What this example shows is a simple example of modularity and reusability. AreaCalculator is modular and reusable since you could take this class and copy it into another program where you need the area of a rectangle calculated. This OOP feature is designed to save you time in that you can have modular classes you can reuse anywhere you need them.

In a team environment, multiple programmers may instantiate and use AreaCalculator objects from the class you wrote, or even use the same object you instantiated.

The object you instantiate from AreaCalculator has a simple job: it takes a couple of arguments (length and width) multiplies them, then returns the multiplied value.

Before any communication or calculations occur you need to instantiate your AreaCalculator object so it can do the work. Here the AreaCalculator class is just a blueprint for an object and doesn't do anything on its own. MainClass instantiates a new object from AreaCalculator with:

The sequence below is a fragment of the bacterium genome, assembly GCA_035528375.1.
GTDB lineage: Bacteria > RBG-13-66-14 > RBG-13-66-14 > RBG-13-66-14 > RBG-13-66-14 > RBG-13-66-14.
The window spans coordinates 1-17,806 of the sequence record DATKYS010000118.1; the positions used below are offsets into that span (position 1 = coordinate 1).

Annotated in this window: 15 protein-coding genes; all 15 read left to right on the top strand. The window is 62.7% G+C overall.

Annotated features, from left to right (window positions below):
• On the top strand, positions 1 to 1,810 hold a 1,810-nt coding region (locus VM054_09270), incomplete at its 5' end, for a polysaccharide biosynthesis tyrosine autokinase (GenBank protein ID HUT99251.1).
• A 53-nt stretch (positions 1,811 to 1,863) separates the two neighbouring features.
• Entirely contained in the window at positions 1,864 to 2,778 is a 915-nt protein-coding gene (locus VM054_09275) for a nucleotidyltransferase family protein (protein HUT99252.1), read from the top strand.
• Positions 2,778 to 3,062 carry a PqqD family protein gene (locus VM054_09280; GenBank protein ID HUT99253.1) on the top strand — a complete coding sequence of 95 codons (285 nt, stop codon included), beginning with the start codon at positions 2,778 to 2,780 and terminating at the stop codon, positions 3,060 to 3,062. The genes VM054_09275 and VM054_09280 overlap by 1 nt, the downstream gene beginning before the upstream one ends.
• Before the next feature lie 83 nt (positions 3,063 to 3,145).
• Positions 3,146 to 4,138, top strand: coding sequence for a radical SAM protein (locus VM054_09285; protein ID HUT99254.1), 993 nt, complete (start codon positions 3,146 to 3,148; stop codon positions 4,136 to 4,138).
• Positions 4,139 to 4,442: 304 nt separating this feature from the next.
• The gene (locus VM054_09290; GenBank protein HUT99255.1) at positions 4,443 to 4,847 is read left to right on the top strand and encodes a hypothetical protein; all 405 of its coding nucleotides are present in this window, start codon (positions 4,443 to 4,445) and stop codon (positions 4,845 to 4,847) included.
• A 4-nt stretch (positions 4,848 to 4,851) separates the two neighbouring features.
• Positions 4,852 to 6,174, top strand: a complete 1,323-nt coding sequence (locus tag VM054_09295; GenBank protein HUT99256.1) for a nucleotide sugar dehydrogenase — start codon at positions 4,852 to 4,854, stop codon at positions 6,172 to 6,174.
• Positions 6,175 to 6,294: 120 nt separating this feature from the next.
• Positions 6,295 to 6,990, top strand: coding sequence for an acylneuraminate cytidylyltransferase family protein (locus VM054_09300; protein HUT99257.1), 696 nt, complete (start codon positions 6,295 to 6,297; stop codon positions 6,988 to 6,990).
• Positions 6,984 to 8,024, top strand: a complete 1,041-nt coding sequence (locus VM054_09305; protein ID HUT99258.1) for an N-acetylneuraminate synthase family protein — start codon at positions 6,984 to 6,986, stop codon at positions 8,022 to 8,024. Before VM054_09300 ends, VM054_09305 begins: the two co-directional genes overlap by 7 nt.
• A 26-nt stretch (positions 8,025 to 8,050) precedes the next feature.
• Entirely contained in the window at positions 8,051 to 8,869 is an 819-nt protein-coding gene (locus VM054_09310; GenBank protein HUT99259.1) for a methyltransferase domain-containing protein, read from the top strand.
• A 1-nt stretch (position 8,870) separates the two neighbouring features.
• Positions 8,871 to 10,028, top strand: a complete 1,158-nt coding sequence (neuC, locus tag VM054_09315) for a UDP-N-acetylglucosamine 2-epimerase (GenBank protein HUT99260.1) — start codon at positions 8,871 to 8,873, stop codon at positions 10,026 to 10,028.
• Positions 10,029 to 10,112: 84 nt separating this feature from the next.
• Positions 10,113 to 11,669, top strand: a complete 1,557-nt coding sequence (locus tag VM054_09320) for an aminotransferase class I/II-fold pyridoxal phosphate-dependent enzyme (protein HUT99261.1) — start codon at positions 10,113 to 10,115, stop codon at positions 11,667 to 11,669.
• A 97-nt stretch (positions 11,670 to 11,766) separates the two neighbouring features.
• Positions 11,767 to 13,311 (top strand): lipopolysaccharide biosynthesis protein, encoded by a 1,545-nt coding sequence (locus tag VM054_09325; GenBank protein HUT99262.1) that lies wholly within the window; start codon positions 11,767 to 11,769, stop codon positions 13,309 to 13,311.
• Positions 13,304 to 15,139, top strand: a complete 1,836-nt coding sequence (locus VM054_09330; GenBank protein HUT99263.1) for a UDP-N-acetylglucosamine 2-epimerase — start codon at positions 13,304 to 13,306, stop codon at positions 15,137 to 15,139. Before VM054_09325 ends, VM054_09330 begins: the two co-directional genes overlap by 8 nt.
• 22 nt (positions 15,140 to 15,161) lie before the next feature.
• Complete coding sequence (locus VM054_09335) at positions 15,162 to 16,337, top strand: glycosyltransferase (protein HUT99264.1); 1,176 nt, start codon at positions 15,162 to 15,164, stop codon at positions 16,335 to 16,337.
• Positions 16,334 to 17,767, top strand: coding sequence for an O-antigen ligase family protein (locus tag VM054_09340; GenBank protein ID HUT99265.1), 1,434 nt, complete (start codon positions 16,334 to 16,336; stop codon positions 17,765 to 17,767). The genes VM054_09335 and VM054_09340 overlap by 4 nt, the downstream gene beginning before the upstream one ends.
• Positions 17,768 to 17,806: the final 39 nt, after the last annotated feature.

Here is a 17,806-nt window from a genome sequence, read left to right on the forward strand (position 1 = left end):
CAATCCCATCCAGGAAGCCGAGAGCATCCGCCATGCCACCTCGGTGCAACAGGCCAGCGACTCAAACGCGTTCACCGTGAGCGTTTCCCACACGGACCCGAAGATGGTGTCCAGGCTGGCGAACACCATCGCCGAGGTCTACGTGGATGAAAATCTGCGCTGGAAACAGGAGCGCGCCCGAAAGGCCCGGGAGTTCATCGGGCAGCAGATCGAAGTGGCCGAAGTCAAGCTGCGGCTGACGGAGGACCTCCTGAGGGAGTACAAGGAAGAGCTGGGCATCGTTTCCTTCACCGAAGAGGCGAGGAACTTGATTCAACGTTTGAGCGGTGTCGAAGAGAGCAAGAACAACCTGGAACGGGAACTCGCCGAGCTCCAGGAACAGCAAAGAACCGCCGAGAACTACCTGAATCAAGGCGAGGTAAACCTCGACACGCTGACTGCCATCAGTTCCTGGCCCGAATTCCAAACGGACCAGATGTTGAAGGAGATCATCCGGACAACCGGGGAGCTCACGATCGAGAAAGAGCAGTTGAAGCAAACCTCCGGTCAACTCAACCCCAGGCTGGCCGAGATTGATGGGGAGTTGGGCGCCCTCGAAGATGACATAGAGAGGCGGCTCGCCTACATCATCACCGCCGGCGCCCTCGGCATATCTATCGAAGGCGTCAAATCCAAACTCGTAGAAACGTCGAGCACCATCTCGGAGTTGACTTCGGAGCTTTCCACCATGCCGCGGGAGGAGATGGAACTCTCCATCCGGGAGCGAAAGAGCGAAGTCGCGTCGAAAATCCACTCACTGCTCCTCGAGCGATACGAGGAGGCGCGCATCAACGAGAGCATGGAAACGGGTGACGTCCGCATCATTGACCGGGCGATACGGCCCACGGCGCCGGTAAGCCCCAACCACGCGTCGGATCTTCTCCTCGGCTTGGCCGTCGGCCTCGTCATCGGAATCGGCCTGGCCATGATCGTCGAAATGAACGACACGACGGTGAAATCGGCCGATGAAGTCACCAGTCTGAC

AreaCalculator areaCalc = new AreaCalculator();

We could call this object anything we like but here we use the name areaCalc. It is good to have object names that make some kind of sense. Often programmers just use a camel case version of the class name, such as areaCalculator. Some people prefix the class name with "my" so you would have "myAreaCalculator." Some even shorten it to one letter such as just an "a" for an object name. I don't recommend using one letter object names because it is more difficult to determine what "a" is vs. "areaCalculator" is.